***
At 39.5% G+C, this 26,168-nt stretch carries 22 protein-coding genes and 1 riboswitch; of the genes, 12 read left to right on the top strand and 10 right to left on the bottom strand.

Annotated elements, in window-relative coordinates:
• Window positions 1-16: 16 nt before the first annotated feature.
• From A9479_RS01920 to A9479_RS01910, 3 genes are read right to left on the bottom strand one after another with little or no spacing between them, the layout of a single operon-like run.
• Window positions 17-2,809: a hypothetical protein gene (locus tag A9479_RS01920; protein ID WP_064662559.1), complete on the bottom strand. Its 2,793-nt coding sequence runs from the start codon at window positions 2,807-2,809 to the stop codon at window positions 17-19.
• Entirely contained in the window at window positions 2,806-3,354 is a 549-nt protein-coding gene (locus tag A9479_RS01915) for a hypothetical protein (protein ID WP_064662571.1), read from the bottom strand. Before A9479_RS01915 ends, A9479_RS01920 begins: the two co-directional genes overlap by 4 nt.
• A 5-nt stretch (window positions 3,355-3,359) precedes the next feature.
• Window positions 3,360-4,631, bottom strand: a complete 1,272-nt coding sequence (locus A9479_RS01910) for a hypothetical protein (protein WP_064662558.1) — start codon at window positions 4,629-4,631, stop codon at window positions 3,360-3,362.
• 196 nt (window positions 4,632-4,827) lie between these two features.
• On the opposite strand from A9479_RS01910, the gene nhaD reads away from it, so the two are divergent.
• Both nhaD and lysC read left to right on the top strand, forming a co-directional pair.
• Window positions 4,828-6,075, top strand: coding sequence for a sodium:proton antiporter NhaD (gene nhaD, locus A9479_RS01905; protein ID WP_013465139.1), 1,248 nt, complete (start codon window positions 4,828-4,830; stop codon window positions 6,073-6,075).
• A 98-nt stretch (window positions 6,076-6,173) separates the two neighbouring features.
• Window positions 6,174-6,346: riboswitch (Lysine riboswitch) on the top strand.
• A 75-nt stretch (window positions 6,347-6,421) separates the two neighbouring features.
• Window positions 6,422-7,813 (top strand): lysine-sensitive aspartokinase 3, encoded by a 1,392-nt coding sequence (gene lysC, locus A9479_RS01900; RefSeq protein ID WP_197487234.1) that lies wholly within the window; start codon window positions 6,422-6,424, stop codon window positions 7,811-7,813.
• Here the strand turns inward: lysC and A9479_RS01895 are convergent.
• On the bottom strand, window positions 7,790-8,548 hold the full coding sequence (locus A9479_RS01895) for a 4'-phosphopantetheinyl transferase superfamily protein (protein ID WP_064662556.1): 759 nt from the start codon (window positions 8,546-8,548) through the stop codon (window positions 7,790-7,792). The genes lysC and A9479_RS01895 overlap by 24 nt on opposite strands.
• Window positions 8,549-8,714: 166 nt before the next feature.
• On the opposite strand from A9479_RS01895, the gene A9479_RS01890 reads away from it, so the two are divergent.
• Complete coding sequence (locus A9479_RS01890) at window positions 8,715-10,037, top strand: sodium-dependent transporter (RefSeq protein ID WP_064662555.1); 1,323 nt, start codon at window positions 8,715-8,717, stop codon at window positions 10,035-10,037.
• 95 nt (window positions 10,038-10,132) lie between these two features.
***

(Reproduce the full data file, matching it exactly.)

At 39.5% G+C, this 26,168-nt stretch carries 22 protein-coding genes and 1 riboswitch; of the genes, 12 read left to right on the top strand and 10 right to left on the bottom strand.

Annotated elements, in window-relative coordinates:
• Window positions 1-16: 16 nt before the first annotated feature.
• From A9479_RS01920 to A9479_RS01910, 3 genes are read right to left on the bottom strand one after another with little or no spacing between them, the layout of a single operon-like run.
• Window positions 17-2,809: a hypothetical protein gene (locus tag A9479_RS01920; protein ID WP_064662559.1), complete on the bottom strand. Its 2,793-nt coding sequence runs from the start codon at window positions 2,807-2,809 to the stop codon at window positions 17-19.
• Entirely contained in the window at window positions 2,806-3,354 is a 549-nt protein-coding gene (locus tag A9479_RS01915) for a hypothetical protein (protein ID WP_064662571.1), read from the bottom strand. Before A9479_RS01915 ends, A9479_RS01920 begins: the two co-directional genes overlap by 4 nt.
• A 5-nt stretch (window positions 3,355-3,359) precedes the next feature.
• Window positions 3,360-4,631, bottom strand: a complete 1,272-nt coding sequence (locus A9479_RS01910) for a hypothetical protein (protein WP_064662558.1) — start codon at window positions 4,629-4,631, stop codon at window positions 3,360-3,362.
• 196 nt (window positions 4,632-4,827) lie between these two features.
• On the opposite strand from A9479_RS01910, the gene nhaD reads away from it, so the two are divergent.
• Both nhaD and lysC read left to right on the top strand, forming a co-directional pair.
• Window positions 4,828-6,075, top strand: coding sequence for a sodium:proton antiporter NhaD (gene nhaD, locus A9479_RS01905; protein ID WP_013465139.1), 1,248 nt, complete (start codon window positions 4,828-4,830; stop codon window positions 6,073-6,075).
• A 98-nt stretch (window positions 6,076-6,173) separates the two neighbouring features.
• Window positions 6,174-6,346: riboswitch (Lysine riboswitch) on the top strand.
• A 75-nt stretch (window positions 6,347-6,421) separates the two neighbouring features.
• Window positions 6,422-7,813 (top strand): lysine-sensitive aspartokinase 3, encoded by a 1,392-nt coding sequence (gene lysC, locus A9479_RS01900; RefSeq protein ID WP_197487234.1) that lies wholly within the window; start codon window positions 6,422-6,424, stop codon window positions 7,811-7,813.
• Here the strand turns inward: lysC and A9479_RS01895 are convergent.
• On the bottom strand, window positions 7,790-8,548 hold the full coding sequence (locus A9479_RS01895) for a 4'-phosphopantetheinyl transferase superfamily protein (protein ID WP_064662556.1): 759 nt from the start codon (window positions 8,546-8,548) through the stop codon (window positions 7,790-7,792). The genes lysC and A9479_RS01895 overlap by 24 nt on opposite strands.
• Window positions 8,549-8,714: 166 nt before the next feature.
• On the opposite strand from A9479_RS01895, the gene A9479_RS01890 reads away from it, so the two are divergent.
• Complete coding sequence (locus A9479_RS01890) at window positions 8,715-10,037, top strand: sodium-dependent transporter (RefSeq protein ID WP_064662555.1); 1,323 nt, start codon at window positions 8,715-8,717, stop codon at window positions 10,035-10,037.
• 95 nt (window positions 10,038-10,132) lie between these two features.